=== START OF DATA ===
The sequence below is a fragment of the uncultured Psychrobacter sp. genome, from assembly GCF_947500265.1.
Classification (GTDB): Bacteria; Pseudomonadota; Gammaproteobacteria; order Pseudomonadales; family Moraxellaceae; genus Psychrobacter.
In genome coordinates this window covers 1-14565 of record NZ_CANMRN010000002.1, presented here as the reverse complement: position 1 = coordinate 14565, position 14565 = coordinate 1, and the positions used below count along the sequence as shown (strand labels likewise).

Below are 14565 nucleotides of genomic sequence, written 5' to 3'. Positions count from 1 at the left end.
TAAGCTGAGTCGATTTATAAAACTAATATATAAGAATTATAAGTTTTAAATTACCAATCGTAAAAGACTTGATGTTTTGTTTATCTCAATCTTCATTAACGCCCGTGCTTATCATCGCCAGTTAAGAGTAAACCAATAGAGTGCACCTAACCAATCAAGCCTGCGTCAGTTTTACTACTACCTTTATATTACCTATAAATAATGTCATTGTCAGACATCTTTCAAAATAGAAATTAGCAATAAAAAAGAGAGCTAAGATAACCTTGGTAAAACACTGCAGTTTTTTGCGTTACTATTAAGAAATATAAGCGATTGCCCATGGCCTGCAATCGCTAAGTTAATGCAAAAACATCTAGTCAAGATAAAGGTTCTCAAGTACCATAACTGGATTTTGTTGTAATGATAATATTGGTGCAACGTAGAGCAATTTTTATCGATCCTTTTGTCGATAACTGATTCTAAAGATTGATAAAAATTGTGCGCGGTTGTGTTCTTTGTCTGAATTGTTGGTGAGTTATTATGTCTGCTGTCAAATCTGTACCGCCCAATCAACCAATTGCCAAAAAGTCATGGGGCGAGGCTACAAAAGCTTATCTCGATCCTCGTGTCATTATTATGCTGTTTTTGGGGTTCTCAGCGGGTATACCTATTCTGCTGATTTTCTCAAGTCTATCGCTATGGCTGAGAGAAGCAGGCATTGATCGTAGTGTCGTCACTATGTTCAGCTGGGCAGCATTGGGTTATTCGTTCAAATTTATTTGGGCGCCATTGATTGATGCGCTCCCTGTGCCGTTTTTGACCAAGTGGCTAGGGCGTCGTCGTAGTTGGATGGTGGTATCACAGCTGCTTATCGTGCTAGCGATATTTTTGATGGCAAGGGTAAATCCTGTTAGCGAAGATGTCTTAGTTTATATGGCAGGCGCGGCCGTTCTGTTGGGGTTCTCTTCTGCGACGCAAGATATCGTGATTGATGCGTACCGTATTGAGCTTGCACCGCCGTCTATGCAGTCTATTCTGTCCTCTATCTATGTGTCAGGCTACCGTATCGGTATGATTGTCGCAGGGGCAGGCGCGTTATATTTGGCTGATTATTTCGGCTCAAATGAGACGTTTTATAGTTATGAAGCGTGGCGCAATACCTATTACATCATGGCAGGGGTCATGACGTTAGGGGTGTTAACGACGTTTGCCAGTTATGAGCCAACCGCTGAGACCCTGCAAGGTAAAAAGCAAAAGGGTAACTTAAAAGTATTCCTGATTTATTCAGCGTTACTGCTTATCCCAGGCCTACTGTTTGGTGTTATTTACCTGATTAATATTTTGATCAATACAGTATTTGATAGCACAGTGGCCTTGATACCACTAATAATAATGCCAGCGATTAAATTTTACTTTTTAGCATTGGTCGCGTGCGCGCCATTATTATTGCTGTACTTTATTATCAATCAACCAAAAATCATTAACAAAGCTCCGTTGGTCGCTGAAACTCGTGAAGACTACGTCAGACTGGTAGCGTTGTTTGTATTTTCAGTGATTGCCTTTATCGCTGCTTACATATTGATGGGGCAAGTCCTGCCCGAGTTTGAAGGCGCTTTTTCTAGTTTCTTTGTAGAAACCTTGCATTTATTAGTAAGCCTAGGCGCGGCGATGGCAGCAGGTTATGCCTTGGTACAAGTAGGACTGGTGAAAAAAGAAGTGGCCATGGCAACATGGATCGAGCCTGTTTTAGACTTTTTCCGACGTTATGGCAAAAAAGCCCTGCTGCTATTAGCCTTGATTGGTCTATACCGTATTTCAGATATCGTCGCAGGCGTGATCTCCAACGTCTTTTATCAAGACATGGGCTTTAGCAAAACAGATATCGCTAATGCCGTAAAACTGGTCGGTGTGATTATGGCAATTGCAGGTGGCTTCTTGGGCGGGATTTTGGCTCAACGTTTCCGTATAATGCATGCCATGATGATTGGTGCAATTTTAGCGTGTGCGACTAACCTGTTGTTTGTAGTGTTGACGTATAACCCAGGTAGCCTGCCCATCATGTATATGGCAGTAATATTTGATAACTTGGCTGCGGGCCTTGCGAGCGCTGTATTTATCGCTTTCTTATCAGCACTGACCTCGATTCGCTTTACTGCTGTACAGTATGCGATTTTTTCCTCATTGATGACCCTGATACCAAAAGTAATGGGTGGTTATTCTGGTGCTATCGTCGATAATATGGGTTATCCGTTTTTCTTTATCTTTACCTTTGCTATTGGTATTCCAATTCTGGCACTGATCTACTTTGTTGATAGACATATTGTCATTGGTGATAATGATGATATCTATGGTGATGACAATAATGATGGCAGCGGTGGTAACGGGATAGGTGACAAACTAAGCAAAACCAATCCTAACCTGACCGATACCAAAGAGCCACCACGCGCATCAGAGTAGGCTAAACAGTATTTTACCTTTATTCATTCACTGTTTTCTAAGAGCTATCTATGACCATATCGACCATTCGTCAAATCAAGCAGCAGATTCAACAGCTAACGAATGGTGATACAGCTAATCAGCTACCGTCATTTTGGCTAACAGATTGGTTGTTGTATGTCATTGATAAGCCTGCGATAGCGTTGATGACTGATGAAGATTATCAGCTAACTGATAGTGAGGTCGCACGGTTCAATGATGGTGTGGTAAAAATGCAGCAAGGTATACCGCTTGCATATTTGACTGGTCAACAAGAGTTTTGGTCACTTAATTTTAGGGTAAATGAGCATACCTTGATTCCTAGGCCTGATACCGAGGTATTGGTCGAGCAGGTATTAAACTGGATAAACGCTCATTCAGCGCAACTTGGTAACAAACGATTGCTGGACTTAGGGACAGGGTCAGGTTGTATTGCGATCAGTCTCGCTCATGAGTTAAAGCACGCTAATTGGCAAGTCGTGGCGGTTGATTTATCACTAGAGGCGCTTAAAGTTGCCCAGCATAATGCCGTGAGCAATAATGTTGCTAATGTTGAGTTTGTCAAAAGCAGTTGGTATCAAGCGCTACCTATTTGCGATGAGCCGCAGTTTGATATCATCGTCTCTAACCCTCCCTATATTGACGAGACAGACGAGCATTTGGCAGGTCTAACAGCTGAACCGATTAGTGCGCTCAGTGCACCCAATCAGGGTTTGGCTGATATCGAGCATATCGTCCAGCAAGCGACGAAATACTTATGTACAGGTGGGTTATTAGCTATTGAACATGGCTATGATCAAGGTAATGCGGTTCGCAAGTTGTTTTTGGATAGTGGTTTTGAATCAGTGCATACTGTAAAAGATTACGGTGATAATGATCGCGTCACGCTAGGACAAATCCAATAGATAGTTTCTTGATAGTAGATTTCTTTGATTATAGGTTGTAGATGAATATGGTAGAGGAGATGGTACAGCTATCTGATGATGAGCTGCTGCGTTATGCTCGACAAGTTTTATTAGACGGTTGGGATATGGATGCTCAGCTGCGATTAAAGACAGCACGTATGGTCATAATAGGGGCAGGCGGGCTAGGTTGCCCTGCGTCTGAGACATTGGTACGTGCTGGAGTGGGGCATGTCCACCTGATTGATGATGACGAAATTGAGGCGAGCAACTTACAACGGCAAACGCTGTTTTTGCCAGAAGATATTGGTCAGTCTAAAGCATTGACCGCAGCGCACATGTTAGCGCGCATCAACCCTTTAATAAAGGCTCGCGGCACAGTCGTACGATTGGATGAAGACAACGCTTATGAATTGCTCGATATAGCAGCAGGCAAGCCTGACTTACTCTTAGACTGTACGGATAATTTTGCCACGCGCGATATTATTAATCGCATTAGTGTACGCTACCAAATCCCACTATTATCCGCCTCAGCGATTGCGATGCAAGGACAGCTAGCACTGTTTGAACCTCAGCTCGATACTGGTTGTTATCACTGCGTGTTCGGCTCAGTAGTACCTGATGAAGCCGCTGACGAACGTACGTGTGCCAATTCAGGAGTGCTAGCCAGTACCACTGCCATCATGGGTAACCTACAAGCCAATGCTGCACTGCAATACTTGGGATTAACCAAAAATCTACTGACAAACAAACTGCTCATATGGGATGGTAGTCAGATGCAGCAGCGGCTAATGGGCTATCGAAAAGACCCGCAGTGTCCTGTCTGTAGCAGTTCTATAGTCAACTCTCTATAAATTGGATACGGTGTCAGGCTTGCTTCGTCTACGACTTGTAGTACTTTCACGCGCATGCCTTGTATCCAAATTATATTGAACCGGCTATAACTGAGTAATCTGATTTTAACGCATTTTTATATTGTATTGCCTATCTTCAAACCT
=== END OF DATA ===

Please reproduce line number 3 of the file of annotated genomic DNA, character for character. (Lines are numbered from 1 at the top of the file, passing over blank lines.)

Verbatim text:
In genome coordinates this window covers 1-14565 of record NZ_CANMRN010000002.1, presented here as the reverse complement: position 1 = coordinate 14565, position 14565 = coordinate 1, and the positions used below count along the sequence as shown (strand labels likewise).